When asked about the success of her ministry, the pastor, originally ordained by founder and senior pastor of The Potter’s House of Dallas Bishop T. D. Jakes, says that it’s simple. She does what God tells her to do.

“That’s my motto. Whatever he tells me, I do it. Now, I do it sometimes scared, but I do it. Some of the things he says, it makes me nervous. Some of the things he tells me to do, I don’t like, and I don’t want to do. But I’ve learned over the years to not obey him is so expensive that I’ll just do it. I don’t have to like it, but I’m going to do it.

“Follow him, Proverbs 3, 5 and 6… ‘Trust in the Lord with all your heart. Lean not to your own understanding. B, but in all your ways acknowledge him, and he shall direct thy paths.’”

That path, which has led Dr. Karen to establish a local support group for females in ministry (the Female Clergy Support Group of Maryland) and ministries that serve children, teens, young adults, couples, seniors, health, and others at STCF, is now leading to her affirmation as Apostle, this month, and Bishop, next year.

Rev. Bethea, who is mentored by the Rev. Dr. Ann Lightner Fuller, pastor of the Mt. Calvary African Methodist Episcopal Church in Towson, Md.,, began preaching under the title of evangelist and explains the organization of the administration of the church. “

In Ephesians chapter 4, verse 11, you see the five-fold ministry. These are the ascension gifts that Jesus gave to the church. As organized as God is, of course he left something in place to oversee that, to take care of it, to strengthen it… It’s listed there. It’s the apostles, prophets, evangelists, pastors, and teachers, the governing body for the Christian church.”

“The five-fold gifts,” she continues, “that’s in you at birth. God decides those. You can’t pick one of them and say I want to be… No. You don’t decide those. They are divinely assigned. Then, someone outside of yourself acknowledges it and says we acknowledge that you’re functioning in this particular office.”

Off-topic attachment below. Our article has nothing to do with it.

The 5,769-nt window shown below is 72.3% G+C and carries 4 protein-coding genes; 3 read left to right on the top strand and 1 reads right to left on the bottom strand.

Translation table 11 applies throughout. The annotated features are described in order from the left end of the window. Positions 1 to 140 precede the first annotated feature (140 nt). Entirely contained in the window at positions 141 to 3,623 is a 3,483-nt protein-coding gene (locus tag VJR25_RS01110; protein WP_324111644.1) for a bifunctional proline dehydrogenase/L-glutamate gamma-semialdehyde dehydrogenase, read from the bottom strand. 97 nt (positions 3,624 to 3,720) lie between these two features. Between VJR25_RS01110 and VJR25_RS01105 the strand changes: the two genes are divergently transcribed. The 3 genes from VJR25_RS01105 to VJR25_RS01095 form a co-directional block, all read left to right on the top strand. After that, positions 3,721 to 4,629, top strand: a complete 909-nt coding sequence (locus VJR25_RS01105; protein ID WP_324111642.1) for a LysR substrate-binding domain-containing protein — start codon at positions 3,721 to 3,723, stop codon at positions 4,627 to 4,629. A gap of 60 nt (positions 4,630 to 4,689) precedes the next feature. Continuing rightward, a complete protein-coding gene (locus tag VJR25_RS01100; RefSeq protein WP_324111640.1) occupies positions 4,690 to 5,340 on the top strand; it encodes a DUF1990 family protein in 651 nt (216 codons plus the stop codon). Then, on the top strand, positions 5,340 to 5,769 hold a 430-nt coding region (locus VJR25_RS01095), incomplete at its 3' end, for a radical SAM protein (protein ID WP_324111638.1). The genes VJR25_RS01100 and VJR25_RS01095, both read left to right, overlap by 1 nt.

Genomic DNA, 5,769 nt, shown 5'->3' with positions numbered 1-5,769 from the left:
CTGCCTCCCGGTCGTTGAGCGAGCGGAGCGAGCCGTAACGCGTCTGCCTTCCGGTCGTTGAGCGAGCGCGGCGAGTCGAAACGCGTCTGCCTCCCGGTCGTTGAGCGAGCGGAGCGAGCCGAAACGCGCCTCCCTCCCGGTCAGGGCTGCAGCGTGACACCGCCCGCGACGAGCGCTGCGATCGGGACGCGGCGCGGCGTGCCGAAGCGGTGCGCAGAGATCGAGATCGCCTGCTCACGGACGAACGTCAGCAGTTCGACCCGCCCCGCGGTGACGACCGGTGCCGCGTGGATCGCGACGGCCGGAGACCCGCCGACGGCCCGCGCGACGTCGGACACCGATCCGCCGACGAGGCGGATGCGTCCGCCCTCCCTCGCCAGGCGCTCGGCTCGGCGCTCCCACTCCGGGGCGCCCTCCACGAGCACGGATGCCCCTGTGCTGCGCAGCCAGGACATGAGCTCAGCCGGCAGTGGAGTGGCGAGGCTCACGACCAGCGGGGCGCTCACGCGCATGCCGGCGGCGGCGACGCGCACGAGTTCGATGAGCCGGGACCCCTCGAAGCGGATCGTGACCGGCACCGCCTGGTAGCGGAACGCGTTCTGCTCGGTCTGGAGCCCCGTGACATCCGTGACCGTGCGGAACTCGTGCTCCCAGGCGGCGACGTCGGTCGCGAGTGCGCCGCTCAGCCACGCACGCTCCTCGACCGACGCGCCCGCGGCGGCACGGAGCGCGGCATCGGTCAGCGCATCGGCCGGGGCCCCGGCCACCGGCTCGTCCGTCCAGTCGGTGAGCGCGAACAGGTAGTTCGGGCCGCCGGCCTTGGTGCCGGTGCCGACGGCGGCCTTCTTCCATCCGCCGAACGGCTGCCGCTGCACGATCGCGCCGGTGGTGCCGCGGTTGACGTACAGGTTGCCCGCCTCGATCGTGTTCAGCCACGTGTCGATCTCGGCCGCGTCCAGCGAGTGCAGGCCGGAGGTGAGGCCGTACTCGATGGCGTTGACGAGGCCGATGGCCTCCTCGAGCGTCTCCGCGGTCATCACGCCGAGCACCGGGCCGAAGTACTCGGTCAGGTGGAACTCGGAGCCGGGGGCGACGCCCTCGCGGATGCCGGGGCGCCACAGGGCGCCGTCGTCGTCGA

For years, people told the pastor, whose church’s bible study classes draw 52 percent of the membership, that she is really an Apostle. In response, she has told them, “That’s fine. Just let me be a pastor that does apostolic works.”

But, that was not the end of it, and, “Finally,” she said, “my bishop nailed me down and said we need to affirm that you’re operating there. Next year, I’ll be consecrated a Bishop, but I’m already functioning in both those offices.”

Happy with her work, she says, “It’s an honor, but I am so task oriented. I’m more about getting the work done.”

Members of the church are looking forward to the celebration and have kept as many of the details as possible a secret. The Anniversary/ Apostolic Affirmation Banquet will be held 2 – 6 p.m. April 18, at Turf Valley Conference Center in Ellicott City, Md. Ticket information is available at

Rev. Bethea is excited about the honor and looks forward to the celebration. But, for her, it is all about doing God’s work. “At the end of the day, I just want to do the work. I want to see people happy. I want to see people healthy. I want to see people set free,” she exclaims.


Jannette J. Witmyer

Special to the AFRO